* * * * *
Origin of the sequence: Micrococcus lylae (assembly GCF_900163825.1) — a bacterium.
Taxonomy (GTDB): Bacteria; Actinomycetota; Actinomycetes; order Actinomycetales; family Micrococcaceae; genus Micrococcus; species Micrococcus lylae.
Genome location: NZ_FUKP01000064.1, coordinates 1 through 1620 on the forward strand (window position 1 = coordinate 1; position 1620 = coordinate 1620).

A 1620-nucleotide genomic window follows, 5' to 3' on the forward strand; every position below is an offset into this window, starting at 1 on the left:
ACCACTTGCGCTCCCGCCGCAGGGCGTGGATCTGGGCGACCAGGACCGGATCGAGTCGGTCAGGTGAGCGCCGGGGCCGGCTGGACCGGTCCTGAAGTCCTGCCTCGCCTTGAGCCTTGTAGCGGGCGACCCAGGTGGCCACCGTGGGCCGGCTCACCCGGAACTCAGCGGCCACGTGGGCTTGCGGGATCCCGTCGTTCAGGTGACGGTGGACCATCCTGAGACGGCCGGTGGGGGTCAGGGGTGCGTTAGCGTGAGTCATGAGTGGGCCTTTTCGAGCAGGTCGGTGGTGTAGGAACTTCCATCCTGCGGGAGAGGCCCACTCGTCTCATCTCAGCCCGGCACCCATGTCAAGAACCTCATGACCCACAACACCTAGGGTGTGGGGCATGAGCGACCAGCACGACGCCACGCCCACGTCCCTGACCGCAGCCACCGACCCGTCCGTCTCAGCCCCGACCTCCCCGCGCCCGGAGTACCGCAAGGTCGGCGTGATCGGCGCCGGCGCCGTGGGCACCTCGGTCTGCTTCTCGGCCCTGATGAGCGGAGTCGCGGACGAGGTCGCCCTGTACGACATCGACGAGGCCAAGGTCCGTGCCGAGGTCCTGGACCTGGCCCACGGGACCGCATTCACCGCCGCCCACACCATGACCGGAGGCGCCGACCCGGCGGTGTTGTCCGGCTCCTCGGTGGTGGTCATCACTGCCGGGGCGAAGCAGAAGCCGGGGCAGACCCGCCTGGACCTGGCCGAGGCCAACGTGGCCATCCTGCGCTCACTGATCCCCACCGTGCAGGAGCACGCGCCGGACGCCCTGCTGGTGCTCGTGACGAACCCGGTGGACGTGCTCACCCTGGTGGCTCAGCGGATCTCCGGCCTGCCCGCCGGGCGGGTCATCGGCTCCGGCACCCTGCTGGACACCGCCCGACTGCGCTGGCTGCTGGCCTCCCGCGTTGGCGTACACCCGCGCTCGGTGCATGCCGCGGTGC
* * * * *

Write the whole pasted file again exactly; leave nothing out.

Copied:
Origin of the sequence: Micrococcus lylae (assembly GCF_900163825.1) — a bacterium.
Taxonomy (GTDB): Bacteria; Actinomycetota; Actinomycetes; order Actinomycetales; family Micrococcaceae; genus Micrococcus; species Micrococcus lylae.
Genome location: NZ_FUKP01000064.1, coordinates 1 through 1620 on the forward strand (window position 1 = coordinate 1; position 1620 = coordinate 1620).

A 1620-nucleotide genomic window follows, 5' to 3' on the forward strand; every position below is an offset into this window, starting at 1 on the left:
ACCACTTGCGCTCCCGCCGCAGGGCGTGGATCTGGGCGACCAGGACCGGATCGAGTCGGTCAGGTGAGCGCCGGGGCCGGCTGGACCGGTCCTGAAGTCCTGCCTCGCCTTGAGCCTTGTAGCGGGCGACCCAGGTGGCCACCGTGGGCCGGCTCACCCGGAACTCAGCGGCCACGTGGGCTTGCGGGATCCCGTCGTTCAGGTGACGGTGGACCATCCTGAGACGGCCGGTGGGGGTCAGGGGTGCGTTAGCGTGAGTCATGAGTGGGCCTTTTCGAGCAGGTCGGTGGTGTAGGAACTTCCATCCTGCGGGAGAGGCCCACTCGTCTCATCTCAGCCCGGCACCCATGTCAAGAACCTCATGACCCACAACACCTAGGGTGTGGGGCATGAGCGACCAGCACGACGCCACGCCCACGTCCCTGACCGCAGCCACCGACCCGTCCGTCTCAGCCCCGACCTCCCCGCGCCCGGAGTACCGCAAGGTCGGCGTGATCGGCGCCGGCGCCGTGGGCACCTCGGTCTGCTTCTCGGCCCTGATGAGCGGAGTCGCGGACGAGGTCGCCCTGTACGACATCGACGAGGCCAAGGTCCGTGCCGAGGTCCTGGACCTGGCCCACGGGACCGCATTCACCGCCGCCCACACCATGACCGGAGGCGCCGACCCGGCGGTGTTGTCCGGCTCCTCGGTGGTGGTCATCACTGCCGGGGCGAAGCAGAAGCCGGGGCAGACCCGCCTGGACCTGGCCGAGGCCAACGTGGCCATCCTGCGCTCACTGATCCCCACCGTGCAGGAGCACGCGCCGGACGCCCTGCTGGTGCTCGTGACGAACCCGGTGGACGTGCTCACCCTGGTGGCTCAGCGGATCTCCGGCCTGCCCGCCGGGCGGGTCATCGGCTCCGGCACCCTGCTGGACACCGCCCGACTGCGCTGGCTGCTGGCCTCCCGCGTTGGCGTACACCCGCGCTCGGTGCATGCCGCGGTGC